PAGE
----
Overall handling and operation
Ever since the launch of the D40 back in 2006, Nikon has been making little entry-level cameras that are uncomplicated and easy to use, but with plenty of manual control on offer. The D3100 follows in that tradition, being a generally pleasant camera to shoot with (indeed distinctly more so than most other entry-level DSLRs). The additional controls that have been added to the basic D40 design - the live view switch, movie record button and drive mode lever - are all well-considered and sensibly placed, subtly improving the shooting experience.
In the Auto and scene modes, the camera behaves very much as a point-and-shoot, with very little user intervention required or allowed (you get control over focus and flash modes, but that's about it). For novice users wanting to take a bit more control, the Guide mode offers a friendly-faced way of learning a bit about setting apertures and shutter speeds. Unfortunately though, it makes no attempt to take advantage of live view and show the user the effects of any changes on the picture they're about to take- something that dedicated, full-time live view cameras like the Sony NEXs and Panasonic GF2 do better.
It's on switching to the PASM modes that the D3100 really comes into its own. The basic exposure parameters - shutter speed, aperture, and exposure compensation - are all handled by the well-placed rear thumbwheel in concert with the exposure compensation button, which (as on all Nikons) is placed behind the shutter release for operation by your index finger. This layout makes changing these settings as quick and fluid as on any other camera in this class. We also like Nikon's dedication of the the four-way controller to selecting a focus point manually - combined with the 11-point AF system this makes focusing on off-center subjects a breeze, without having to always focus and recompose for every shot.
The other shooting controls - ISO, white balance, focus mode and the like - are all set from the active control panel on the rear display, which is intuitive and well-implemented, although inevitably a little slower than direct-access buttons. Pressing the 'i' button 'activates' the control panel, and the desired function can then be selected and changed using the four-way controller. A select few options (image size/quality, ISO, white balance and Dynamic Range Optimization) can also be assigned to the Fn button for 'one touch' access. The net affect is to make the camera quick to use, with almost all the major controls at your fingertips - although with one exception.
Specific handling issues
Probably the only real gripe we have regarding the D3100's handling when used in conventional eye-level fashion is to do with setting the ISO. This is a parameter that we think should be easy to change with the camera to your eye, using a button that's easily identified by feel alone, and without having to shift your grip on the camera with either hand. This has become increasingly desirable as higher sensitivities have become more and more useable without huge image quality compromises. But while some other manufacturers have recently made a point of repositioning their ISO controls to make them easier to operate, Nikon's designs have pretty well stood still for the past four or five years.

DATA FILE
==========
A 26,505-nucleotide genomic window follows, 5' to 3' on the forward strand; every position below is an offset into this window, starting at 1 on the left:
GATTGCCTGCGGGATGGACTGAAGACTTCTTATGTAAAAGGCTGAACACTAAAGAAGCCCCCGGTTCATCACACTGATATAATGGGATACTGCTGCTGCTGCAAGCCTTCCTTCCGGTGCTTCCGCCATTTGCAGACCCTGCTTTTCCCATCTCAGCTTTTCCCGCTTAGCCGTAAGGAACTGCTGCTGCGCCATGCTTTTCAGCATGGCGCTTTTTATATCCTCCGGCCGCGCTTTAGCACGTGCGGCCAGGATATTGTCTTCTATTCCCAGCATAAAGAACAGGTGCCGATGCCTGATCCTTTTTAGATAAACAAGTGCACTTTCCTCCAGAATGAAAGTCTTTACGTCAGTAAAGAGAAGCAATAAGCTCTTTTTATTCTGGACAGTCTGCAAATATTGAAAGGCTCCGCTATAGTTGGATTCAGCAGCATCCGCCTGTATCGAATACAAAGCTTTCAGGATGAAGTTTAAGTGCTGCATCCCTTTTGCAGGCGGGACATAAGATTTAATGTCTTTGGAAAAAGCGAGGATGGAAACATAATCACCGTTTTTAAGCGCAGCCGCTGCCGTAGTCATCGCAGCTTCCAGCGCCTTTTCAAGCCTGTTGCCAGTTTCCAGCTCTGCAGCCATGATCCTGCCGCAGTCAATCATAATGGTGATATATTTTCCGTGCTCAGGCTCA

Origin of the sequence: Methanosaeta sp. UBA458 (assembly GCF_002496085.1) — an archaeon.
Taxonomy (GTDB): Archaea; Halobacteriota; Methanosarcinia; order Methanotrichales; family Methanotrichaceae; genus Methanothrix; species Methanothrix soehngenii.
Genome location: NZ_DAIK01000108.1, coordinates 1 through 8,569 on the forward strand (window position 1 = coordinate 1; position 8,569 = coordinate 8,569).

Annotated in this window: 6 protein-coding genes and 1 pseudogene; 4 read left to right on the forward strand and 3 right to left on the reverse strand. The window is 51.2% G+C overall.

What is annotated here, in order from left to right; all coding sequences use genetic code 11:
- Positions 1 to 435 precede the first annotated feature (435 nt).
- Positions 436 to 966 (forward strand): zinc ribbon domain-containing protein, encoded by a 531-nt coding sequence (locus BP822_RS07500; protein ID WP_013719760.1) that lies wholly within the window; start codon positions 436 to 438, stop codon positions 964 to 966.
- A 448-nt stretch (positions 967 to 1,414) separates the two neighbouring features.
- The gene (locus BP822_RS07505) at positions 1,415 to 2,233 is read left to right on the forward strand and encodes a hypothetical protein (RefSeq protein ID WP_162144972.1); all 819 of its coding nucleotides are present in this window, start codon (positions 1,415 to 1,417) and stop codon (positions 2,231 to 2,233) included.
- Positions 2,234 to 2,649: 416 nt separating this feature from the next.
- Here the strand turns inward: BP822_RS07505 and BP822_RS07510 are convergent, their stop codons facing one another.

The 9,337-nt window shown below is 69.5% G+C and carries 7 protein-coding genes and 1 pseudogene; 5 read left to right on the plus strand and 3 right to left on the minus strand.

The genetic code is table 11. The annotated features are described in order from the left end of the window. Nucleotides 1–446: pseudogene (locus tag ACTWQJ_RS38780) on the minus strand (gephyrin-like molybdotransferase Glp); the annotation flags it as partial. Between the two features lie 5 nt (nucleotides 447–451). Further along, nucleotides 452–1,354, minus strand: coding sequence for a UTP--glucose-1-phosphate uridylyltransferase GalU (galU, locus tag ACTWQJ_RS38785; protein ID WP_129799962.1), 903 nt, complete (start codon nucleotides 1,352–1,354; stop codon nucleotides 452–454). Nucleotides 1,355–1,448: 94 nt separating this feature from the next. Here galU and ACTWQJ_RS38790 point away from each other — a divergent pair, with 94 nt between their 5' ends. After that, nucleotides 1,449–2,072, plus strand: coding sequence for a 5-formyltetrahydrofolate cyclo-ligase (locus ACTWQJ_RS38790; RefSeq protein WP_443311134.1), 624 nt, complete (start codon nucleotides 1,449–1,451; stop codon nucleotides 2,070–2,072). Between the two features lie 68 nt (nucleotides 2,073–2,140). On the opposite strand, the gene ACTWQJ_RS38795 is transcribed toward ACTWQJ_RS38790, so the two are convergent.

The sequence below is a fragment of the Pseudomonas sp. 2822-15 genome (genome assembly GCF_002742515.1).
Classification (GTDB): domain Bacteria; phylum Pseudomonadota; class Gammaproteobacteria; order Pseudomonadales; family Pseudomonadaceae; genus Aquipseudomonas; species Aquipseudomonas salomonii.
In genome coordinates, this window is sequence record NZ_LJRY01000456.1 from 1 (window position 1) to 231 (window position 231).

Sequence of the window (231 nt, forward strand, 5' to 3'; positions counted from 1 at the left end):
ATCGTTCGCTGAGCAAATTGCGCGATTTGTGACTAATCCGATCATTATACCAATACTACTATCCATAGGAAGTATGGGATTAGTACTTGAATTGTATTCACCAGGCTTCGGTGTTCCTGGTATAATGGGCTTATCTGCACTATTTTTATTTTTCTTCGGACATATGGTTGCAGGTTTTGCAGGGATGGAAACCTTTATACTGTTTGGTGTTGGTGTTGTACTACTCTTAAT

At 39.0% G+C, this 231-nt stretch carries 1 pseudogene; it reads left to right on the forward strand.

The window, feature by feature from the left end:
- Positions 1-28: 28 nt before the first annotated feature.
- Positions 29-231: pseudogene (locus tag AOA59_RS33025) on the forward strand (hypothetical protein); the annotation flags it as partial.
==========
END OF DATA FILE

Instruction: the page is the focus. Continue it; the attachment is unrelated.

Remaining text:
On the D3100, the only way to change ISO via an external control is to assign it to the 'Fn' button. This is reasonably well-placed for operation by your left thumb with the camera to your eye, but because of its close proximity and identical shape to the flash button, the two are still easily confused when working by feel alone. This means it's all-too-easy to pop the flash up by mistake when you meant to change the sensitivity. We'd be much happier to see ISO operated using the button currently assigned to 'info', which is a function you never need to access with the camera to your eye.
Upgraders from compact cameras should probably also be aware that Nikon's Auto ISO does not behave in the way they might expect. Whereas all other brands program Auto ISO in a fashion that's designed to combat camera shake (or blur from relatively slowly-moving subjects) by automatically increasing the ISO at a shutter speed determined by the focal length of the lens, Nikon's approach uses a single, user-specified minimum shutter speed, which has to be carefully selected for the specific situation and focal length being used. To be fair this method has a real advantage for sports and action work, but it also makes Auto ISO distinctly unsuited to general 'walkaround' use with a zoom lens. Overall we don't think it's particularly well-suited to this class of camera.
To compound all this, the D3100 only ever shows the ISO in the viewfinder when you're changing it, which feels a little dated compared to other recent entry-level models such as the Pentax K-x and Canon Rebels which display it permanently. Indeed, when you have Auto ISO set, you can only ever see the value the camera chose by reviewing the shot after the event. Now that ISO is effectively just another exposure parameter alongside shutter speed and aperture, it would be nice to see Nikon paying more attention to making it easy to control.
The D3100 is overall a pretty fast, responsive camera, and rarely makes you feel like you're waiting for it to do something. Its overall operation in everyday use - changing settings, browsing images in playback and the like - is certainly as quick as it needs to be, which is all you can really ask for. Notably Nikon has fixed one of the biggest irritations with the D3000, i.e. substantially reduced performance with Active D-Lighting enabled, and the D3100 is now to all intents and purposes just as fast whether ADL is turned on or off.
At around 3 fps, continuous shooting is quite respectable without being class-leading - we suspect it will keep the vast majority of users perfectly happy, although if you're looking for a really fast-shooting entry-level camera there are better options available. Autofocus is very much lens dependent, and the 18-55mm kit zoom isn't a speed demon, but again it's likely to satisfy most potential buyers. However it's worth bearing in mind that, like all DSLRs, the D3100 focuses more slowly in Live View mode, although it's nowhere near as excruciatingly hesitant as most of its competitors.